When Anirudh Pandita and Ashwin Suresh launched their digital entertainment startup, Pocket Aces, in 2013 in Mumbai, they were clear about the kind of office they wanted—a space where talented creators could collaborate to produce intelligent, differentiated content. “Of the writers and directors I have interacted with, the lucky few worked in plush production offices and they were the kind of guys who were writing scripts that were going to get made,” says Suresh. “But, the bottom of the pyramid accounts for maybe 99 per cent of the content creators here. They are either not from Bombay or don't have plush places to stay in. They were working out of coffee shops and homes, and the basic requirements seemed to be an active WiFi connection and a steady supply of coffee or tea.”
Added to that was the amount of time they spent pitching their scripts to anyone who would listen and the uncertainty that it brought. Pocket Aces decided to take care of all three things and built an office where people have no fixed addresses. Their office is a fluid zone where people move around, rest, collaborate and work, in keeping with what the 'creative types' expect. “They are suspicious of anything that remotely resembles a corporate entity because they have all been screwed over several times by corporate entities,” says Suresh.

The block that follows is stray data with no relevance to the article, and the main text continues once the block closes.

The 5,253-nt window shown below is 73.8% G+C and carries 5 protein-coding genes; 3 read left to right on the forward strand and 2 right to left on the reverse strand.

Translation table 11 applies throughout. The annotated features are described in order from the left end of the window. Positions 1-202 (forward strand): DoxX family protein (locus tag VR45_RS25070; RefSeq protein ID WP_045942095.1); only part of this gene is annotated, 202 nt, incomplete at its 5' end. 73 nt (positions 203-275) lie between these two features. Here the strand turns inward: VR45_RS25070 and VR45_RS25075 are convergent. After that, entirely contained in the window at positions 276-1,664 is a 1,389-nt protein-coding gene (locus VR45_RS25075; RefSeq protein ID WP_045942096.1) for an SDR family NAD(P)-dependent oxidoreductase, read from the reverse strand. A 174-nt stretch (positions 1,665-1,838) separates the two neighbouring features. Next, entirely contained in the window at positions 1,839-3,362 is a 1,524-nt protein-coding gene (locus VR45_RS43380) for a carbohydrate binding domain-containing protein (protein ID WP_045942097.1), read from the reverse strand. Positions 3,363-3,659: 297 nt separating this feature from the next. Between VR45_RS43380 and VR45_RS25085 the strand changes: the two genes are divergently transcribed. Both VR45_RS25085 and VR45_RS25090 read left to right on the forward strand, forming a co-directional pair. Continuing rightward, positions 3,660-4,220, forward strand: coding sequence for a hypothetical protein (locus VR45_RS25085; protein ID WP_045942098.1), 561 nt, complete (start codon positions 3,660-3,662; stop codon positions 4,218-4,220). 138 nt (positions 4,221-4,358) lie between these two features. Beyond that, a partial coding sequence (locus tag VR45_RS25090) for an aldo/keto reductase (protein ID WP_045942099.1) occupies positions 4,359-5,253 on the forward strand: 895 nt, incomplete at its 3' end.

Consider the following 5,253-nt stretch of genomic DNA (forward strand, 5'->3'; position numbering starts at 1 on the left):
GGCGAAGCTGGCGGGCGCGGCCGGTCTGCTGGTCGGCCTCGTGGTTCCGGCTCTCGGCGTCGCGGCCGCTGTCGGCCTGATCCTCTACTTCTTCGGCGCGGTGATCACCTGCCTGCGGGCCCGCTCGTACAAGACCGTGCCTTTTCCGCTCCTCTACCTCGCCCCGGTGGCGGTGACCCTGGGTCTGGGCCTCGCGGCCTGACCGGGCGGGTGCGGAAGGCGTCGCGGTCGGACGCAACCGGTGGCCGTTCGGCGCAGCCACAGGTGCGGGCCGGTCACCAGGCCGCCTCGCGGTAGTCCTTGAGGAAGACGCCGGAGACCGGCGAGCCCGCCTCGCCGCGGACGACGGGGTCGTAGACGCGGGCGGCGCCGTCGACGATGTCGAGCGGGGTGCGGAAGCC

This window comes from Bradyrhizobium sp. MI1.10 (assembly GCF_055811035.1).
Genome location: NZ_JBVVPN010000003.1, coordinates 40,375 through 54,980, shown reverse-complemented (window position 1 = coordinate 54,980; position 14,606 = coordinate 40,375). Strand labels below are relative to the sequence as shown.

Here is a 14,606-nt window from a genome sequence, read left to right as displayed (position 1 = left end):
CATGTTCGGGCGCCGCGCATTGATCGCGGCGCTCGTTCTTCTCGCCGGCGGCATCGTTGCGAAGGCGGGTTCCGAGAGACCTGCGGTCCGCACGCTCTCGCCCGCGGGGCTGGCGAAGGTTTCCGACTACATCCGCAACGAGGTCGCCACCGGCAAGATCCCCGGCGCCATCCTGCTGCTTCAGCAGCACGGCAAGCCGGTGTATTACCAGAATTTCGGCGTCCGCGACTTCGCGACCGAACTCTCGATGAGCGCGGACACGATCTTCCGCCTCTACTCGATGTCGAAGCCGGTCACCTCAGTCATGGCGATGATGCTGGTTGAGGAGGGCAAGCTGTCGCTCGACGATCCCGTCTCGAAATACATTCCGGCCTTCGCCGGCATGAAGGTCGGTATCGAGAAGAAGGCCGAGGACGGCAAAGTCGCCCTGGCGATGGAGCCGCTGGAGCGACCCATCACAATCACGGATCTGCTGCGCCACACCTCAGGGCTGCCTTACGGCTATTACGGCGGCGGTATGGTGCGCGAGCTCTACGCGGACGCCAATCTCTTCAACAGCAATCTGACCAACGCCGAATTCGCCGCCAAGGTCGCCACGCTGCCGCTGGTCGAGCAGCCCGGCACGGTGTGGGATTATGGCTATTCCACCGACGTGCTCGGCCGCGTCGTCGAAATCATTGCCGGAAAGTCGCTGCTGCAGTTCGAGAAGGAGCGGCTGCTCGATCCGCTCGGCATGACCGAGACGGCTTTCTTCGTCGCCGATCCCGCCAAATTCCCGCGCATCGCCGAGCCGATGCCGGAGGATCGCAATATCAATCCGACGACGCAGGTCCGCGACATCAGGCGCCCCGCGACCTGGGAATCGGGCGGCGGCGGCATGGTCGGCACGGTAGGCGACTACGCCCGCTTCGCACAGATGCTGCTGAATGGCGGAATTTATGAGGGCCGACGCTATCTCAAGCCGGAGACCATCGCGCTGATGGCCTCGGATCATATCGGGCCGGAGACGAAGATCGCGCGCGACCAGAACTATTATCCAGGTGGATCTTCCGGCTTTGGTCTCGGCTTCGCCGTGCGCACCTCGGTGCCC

Both Suresh and Pandita have worked in the US as investment bankers and they were there when Google, Facebook and YouTube were created. “We saw the environments in which innovation happens. It happens when ideas get exchanged and that cannot happen in cubicles. In fact, I remember one writer told me most of these TV production houses and other such setups in town looked like hospitals,” says Pandita. “The question was, what does a creative space look like? This is the first attempt at that.” He admits that the design of the office has had the inadvertent effect of becoming a recruiting tool.
Having taken care of the creators' comfort, Suresh and Pandita have been careful about what not to have in the office. There is no shower or blankets, hinting that there are distinctions to be made between home and workplace.
Fifteen people work full time at Pocket Aces. “There is no typical day because sometimes people are out shooting. The constant is generally the article-writing team because they ideate together,” says Suresh.
A growing team has meant that some of the spaces in the office had to be repurposed. What was supposed to be a wallpaper-lined studio for employees to take pictures has now become an edit room. What was originally built as a viewing room is now used also for creators to collaborate. And, of course, there is a homely little pantry to keep the promise of a steady supply of tea and coffee.